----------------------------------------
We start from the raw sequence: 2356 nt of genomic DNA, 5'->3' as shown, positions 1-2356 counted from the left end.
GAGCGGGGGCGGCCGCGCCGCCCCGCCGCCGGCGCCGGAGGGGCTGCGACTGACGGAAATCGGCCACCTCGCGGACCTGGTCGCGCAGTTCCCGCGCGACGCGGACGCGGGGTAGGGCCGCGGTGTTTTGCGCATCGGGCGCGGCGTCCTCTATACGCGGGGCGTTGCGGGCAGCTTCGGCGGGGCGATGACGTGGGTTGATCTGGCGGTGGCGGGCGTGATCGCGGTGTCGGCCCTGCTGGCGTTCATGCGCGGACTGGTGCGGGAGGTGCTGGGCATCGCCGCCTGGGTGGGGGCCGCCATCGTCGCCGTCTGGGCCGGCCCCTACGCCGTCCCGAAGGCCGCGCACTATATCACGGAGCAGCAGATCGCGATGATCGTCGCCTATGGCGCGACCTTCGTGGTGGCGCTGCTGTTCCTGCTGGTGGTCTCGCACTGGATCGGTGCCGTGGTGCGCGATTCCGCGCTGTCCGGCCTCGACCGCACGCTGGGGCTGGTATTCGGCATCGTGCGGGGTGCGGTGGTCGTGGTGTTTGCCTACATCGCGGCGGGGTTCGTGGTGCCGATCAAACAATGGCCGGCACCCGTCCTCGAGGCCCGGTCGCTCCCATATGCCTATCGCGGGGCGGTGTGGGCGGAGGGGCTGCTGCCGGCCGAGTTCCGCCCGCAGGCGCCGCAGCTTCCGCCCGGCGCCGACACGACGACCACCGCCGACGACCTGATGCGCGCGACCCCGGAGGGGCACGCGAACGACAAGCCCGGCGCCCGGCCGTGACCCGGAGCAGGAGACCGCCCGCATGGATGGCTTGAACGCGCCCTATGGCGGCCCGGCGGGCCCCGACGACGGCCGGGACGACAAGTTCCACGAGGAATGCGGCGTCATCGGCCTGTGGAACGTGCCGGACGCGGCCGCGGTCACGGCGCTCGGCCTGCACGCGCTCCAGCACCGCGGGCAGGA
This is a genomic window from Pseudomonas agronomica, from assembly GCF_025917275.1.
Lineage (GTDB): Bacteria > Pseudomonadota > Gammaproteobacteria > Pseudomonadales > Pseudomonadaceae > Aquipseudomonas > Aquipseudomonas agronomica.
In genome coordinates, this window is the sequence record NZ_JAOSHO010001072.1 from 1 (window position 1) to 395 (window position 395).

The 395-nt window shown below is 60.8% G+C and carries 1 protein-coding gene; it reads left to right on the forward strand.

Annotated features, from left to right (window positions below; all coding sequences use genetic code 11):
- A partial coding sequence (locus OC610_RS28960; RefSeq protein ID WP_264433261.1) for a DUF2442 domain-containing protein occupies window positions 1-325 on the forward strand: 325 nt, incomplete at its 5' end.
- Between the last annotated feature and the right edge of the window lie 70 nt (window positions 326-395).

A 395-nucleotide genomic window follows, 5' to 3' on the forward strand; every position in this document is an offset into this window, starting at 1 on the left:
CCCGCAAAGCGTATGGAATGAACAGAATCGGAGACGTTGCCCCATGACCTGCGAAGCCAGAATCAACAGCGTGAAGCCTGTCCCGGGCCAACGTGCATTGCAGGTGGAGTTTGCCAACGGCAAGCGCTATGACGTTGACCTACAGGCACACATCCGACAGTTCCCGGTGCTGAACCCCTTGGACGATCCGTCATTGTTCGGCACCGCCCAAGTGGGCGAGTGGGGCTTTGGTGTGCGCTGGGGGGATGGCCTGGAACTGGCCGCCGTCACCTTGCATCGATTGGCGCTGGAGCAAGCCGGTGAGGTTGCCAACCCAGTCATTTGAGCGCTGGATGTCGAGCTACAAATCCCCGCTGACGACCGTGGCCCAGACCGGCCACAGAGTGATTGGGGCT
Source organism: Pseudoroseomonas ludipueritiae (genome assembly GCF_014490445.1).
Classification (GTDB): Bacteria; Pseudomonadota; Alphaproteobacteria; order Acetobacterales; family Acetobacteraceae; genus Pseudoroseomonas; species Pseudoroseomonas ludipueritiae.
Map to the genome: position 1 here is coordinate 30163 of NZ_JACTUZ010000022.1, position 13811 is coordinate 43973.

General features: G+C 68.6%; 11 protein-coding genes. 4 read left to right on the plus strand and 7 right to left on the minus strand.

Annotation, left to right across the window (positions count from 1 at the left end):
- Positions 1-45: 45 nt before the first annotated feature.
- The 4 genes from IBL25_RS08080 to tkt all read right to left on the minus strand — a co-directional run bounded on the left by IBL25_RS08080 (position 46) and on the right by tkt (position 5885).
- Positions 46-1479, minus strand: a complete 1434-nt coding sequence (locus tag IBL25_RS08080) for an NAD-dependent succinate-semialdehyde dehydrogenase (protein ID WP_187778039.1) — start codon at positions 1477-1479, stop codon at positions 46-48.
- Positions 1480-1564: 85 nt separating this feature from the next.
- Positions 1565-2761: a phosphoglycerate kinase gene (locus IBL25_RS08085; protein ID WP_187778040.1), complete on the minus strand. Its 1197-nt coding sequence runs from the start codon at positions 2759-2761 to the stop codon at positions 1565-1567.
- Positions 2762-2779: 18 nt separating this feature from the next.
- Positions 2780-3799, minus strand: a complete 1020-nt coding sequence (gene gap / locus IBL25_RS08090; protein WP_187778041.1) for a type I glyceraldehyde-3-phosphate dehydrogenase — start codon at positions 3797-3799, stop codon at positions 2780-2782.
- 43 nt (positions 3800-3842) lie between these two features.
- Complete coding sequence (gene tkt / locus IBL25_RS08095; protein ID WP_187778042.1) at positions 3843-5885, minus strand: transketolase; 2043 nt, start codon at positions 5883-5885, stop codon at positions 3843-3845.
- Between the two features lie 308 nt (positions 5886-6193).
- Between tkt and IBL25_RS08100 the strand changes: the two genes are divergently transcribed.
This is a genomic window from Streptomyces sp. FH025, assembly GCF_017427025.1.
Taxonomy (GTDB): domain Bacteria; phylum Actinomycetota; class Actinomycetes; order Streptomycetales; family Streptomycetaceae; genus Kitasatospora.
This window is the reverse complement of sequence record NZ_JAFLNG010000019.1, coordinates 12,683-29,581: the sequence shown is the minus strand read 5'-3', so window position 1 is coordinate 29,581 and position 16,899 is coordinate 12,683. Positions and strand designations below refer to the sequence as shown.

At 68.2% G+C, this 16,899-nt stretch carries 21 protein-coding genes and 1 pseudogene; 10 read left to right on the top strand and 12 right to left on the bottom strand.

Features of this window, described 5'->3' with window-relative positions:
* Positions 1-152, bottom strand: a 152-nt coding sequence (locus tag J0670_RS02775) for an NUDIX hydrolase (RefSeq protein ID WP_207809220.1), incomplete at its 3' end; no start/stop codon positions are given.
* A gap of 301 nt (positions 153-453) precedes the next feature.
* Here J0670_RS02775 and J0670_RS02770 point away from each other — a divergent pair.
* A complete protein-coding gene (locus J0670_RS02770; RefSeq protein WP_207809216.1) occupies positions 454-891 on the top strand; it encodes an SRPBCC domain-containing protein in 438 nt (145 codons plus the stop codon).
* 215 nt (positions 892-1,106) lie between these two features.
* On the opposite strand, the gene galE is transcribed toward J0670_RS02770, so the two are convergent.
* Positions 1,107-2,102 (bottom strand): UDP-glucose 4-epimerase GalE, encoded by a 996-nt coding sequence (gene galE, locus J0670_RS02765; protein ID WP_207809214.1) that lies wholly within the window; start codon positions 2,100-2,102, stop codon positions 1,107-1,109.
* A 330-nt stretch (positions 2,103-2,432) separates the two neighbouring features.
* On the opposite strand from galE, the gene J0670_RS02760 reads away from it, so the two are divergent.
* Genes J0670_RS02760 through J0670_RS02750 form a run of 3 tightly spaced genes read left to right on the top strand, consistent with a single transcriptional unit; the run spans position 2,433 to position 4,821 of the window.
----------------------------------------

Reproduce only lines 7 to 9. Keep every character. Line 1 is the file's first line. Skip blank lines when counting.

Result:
Annotated features, from left to right (window positions below; all coding sequences use genetic code 11):
- A partial coding sequence (locus OC610_RS28960; RefSeq protein ID WP_264433261.1) for a DUF2442 domain-containing protein occupies window positions 1-325 on the forward strand: 325 nt, incomplete at its 5' end.
- Between the last annotated feature and the right edge of the window lie 70 nt (window positions 326-395).